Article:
London mayor Sadiq Khan has been urged to consider bringing back the "bendy buses" by London Assembly's Transport Committee.
In a new report assessing how to improve bus usage in the capital out today, the committee said the reintroduction of the buses could cut journey times and provide better disabled access if they were rolled out in London.
The 60ft-long articulated buses were ditched in 2011 after former mayor Boris Johnson branded them "cumbersome machines" and said they were never suited to London's narrow roads.
But the Transport Committee said today the bendy buses "provided both a higher capacity and faster loading/unloading than standard double decker vehicles".
It thinks they could be suitable for use on newly designed routes and offer passenger benefits including more space and faster journey times.
And to improve the passenger experience, the committee wants TfL to mull the introduction of Wi-Fi on buses.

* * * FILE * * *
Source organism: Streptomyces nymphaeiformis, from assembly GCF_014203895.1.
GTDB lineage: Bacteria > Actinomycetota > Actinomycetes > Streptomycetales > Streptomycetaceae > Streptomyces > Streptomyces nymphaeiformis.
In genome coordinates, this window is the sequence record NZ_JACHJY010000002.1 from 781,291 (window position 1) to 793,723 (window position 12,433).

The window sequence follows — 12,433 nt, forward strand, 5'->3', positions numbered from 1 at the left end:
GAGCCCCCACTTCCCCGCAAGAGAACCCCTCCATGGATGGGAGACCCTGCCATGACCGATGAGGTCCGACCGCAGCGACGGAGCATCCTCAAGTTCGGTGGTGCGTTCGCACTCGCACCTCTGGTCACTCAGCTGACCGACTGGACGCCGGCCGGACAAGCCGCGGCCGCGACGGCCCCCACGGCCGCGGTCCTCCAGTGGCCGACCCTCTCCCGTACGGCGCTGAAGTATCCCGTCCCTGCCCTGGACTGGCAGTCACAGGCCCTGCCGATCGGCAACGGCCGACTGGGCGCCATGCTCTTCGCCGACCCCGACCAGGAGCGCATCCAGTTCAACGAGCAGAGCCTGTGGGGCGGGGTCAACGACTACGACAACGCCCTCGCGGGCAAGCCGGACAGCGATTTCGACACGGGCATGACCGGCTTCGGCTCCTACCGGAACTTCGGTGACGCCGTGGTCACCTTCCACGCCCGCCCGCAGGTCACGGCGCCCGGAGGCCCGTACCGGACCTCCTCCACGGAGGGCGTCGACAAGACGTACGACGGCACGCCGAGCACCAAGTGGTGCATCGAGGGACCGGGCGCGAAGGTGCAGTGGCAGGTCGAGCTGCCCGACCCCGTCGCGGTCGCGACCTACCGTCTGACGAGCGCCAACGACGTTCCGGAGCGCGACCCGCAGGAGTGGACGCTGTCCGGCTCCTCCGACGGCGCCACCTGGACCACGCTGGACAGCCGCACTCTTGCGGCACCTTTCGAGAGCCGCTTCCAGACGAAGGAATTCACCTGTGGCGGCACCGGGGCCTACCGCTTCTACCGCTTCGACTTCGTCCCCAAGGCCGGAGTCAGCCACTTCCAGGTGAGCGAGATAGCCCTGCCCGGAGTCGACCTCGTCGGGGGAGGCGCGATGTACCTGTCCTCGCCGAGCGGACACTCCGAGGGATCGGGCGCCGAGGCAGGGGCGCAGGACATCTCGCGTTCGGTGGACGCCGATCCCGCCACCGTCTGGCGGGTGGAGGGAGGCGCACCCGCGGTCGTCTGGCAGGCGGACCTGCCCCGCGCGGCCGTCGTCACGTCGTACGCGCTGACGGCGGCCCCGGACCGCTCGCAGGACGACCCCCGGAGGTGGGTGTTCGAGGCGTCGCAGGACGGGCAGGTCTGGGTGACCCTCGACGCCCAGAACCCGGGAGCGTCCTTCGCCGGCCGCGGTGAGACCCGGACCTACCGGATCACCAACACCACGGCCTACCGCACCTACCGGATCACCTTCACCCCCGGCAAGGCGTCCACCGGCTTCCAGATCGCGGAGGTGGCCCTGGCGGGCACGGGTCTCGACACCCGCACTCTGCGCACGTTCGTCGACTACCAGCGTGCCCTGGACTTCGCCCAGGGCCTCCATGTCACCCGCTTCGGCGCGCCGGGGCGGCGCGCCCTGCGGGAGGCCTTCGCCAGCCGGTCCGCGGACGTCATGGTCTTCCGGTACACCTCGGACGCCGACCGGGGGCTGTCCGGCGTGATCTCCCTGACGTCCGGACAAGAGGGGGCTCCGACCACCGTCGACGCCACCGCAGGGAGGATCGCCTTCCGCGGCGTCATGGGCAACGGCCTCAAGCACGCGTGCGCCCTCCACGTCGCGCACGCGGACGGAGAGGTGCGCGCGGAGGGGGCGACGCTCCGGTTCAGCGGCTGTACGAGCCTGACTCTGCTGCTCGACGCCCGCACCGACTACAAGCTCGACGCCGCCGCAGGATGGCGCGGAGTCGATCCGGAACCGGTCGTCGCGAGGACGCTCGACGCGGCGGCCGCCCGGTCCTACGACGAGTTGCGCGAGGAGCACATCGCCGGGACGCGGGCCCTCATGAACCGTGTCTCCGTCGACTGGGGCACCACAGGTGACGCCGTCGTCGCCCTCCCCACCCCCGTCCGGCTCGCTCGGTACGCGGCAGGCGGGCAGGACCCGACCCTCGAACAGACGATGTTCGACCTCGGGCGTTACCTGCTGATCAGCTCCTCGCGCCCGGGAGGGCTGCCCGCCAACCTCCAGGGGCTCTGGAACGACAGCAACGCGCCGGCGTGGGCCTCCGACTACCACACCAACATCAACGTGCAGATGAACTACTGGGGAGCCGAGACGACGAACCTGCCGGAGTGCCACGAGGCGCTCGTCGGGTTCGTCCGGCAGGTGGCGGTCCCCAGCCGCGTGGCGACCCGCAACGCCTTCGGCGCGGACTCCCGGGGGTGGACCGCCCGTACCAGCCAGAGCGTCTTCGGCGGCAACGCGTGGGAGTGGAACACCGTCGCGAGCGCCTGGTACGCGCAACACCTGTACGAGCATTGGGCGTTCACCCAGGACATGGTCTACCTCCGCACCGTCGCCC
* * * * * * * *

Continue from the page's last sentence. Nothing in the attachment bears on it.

The bendy bus
- Officially called articulated buses
- Ran on 12 routes between 2001-2011
- Ditched by former mayor Boris Johnson for not being suitable for London
- Multiple doors and simultaneous boarding arrangements speed up loading time
- Higher capacity than a Routemaster...
- ... But more likely to block junctions
While there are over two billion passenger journeys a year on the bus in London, numbers are in decline. Between 2014/15 and 2016/17, the number of passenger journeys made on buses dropped by six per cent, predominantly due to the rise in traffic congestion on the roads.
The capital's bus capacity also needs redistributing to outer London, with the Transport Committee saying there are too many buses currently in central London. Shifting them to outer London where more frequent services and new orbital routes could "increase freedom and choice of travel modes for residents", the report added.
Caroline Pidgeon, deputy chair of the London Assembly Transport Committee said:
There's a huge demand for more buses in outer London - but at the same time, we need to make bus travel more attractive to passengers. Express buses, orbital routes and Wi-Fi will help to give buses a much needed boost.
Bendy buses are controversial - but in outer London they may be the solution to more capacity on routes that feed stations. They also increase accessibility, with more space for wheelchairs.
This article originally appeared on City A.M.